Pfeffer et al. (Pfeffer, 2012) investigated on how to extract “genetic information” of the malware from reverse engineering of critical PE header information and follow the evolutionary traces and functional linguistics from binaries.

However, their works do not provide direct links to DIGINIT or HUMINT in the higher end of the Intelligence Spectrum as described by Hoglund in his Blackhat presentation.

Our work, on the other hand, tracks the changes of DNS domain and  “whois information” not only at the time of first found, but monitoring the changes for a longer period after its identification.  Our analysis confirmed the “whois information” retained in DNS domain network infrastructure kept more stable when comparing to the fast flux infrastructure used by the publicly distributed malware. By monitoring the network infrastructure and “whois information” of the “parked domains” from the malicious IP addresses of APT attacks, the knowledge base may provide more relevant direct links of DIGINIT or HUMINT of the attackers.

3.         APT attacks attributes and patterns

3.1      APT life cycle

Most of the current researches described the APT cycle by a series of processes of: (a) defining target, then (b) sending spear-phishing, (c) dropped backdoor, (d) initial
outbound connection, (e) data gathering and (f) exfiltration. (Fig. 1)  
APT life cycle (Fig. 1)

We suggest the life cycle should be further extended to firstly initiate by the social engineering of the victims (or be described as “human reconnaissance” for the purpose of preparing the spear-phishing emails) and expand to the lateral movements (referring to the acts of pushing more tools and selective infiltration of intelligence from victim’s machine) after the initial exfiltration.  (Fig. 2) These processes require more human interactions, which may provide direct links to the DIGINIT or HUMINT.

Extended APT life cycle (Fig. 2)

3.2      APT infrastructure tactics

Advanced Persistent Threat (APT) attacks are highly organized and are launched for prolonged periods. APT attacks exhibit discernible attributes or patterns. Notably, we find that the APT attackers have tended to set up their DNS domain network infrastructure in the following workflow:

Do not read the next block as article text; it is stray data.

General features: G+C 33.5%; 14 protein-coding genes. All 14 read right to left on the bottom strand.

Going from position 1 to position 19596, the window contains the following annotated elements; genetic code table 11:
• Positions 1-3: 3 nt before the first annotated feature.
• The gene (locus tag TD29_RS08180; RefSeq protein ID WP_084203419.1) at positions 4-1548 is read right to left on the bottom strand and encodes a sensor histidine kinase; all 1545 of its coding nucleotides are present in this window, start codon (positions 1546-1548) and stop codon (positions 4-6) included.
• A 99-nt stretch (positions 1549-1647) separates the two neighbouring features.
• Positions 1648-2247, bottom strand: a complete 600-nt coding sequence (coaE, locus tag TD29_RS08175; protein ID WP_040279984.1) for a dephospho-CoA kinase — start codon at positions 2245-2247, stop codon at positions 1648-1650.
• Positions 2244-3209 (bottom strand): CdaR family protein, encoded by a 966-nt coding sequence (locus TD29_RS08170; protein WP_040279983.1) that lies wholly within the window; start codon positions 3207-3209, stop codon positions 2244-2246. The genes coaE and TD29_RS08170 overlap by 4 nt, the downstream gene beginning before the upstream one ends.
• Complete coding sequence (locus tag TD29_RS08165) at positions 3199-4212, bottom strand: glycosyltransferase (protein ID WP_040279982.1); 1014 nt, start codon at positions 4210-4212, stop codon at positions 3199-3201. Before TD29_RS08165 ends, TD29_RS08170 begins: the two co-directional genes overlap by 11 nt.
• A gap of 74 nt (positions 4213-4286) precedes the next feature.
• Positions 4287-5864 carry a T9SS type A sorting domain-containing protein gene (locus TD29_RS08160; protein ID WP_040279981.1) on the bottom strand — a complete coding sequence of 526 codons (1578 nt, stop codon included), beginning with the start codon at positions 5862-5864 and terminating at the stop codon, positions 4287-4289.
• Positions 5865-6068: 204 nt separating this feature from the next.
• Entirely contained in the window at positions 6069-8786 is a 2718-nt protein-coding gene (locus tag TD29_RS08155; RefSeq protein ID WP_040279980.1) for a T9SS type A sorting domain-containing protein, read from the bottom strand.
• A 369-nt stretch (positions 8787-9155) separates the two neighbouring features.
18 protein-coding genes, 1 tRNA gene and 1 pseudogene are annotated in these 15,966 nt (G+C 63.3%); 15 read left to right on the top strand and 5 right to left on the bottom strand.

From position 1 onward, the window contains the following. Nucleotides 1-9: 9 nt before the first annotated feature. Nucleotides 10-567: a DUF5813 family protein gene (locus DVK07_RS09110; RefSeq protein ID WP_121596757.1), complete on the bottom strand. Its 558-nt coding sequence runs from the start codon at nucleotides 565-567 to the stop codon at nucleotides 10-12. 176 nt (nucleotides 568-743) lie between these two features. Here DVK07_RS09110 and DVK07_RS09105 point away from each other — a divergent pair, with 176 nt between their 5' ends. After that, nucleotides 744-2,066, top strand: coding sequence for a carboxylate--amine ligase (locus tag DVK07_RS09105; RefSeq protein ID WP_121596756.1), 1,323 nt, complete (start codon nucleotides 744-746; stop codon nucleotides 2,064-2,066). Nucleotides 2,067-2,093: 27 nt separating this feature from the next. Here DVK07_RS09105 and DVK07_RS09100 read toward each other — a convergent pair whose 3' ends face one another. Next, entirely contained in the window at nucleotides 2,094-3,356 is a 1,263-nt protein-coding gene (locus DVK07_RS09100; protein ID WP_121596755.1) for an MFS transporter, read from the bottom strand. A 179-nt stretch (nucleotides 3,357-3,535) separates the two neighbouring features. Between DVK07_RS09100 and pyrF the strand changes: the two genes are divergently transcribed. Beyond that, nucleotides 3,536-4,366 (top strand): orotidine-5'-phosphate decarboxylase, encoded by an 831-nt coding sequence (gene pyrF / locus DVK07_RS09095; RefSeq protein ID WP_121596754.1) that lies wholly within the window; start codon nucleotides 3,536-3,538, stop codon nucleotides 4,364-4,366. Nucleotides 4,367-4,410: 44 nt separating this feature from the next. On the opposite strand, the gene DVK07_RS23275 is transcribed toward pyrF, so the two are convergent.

• Domain registration
  • Naming of domains: The domain naming convention is not typo squatting, but follows pattern of meaningful Chinese PingYing (拼音)
  • Creation of second-level domain name and IP address pairs
  • Engaging a ‘friendly-ISP’ for using a portion of their C-class subnet of IP addresses situated at the domicile of the targeted victims (for the purpose of evasion of blacklisting or make it geological viable)
  • Reusing of DNS names and IP addresses: The DNS names and IP addresses may be cycled for reuse (aka campaigns) that may provide indications or links of the attacker groups
  • Embedding multiple DNS A-record in exploits
  • Preparing the spear-phishing email contents after reconnaissance of the targeted victims
  •  Launching the malicious attachments through spear-phishing emails
  • Collection of intelligence: The exploits drop some binaries which extract the DNS records and start communicate with the C2 by resolving the IP addresses from DNS servers. The C2 servers or the C2 proxies register the infections on the database on the C2 database and the intelligence analysts of the attacker groups review, the preliminary collected information of the targeted victims through C2 portals. Give further instructions to the infected machines to exfiltration of further intelligence from the infected machines.
  • Manipulation of domains: The infrastructure technical persons of the attacker groups make changes (Domain manipulation) of the DNS-IP address pair, Domain name registration information (Whois information) and the “parked-domains” from time to time or at any incident happens (such as: the takedown of the C2 proxies by law enforcement or being identified as bogus by local CERT)
  • Frequency of change of information: In contrast again the Fast-Flux Services Networks mentioned by the HoneyNet Project, the information are not make changed with high frequency
  • Monitoring of DNS-IP Address pairs and Whois information: Because of the domain manipulation activities, the contents of the DNS-IP Address pair and Whois information should be monitored immediate after it was identified.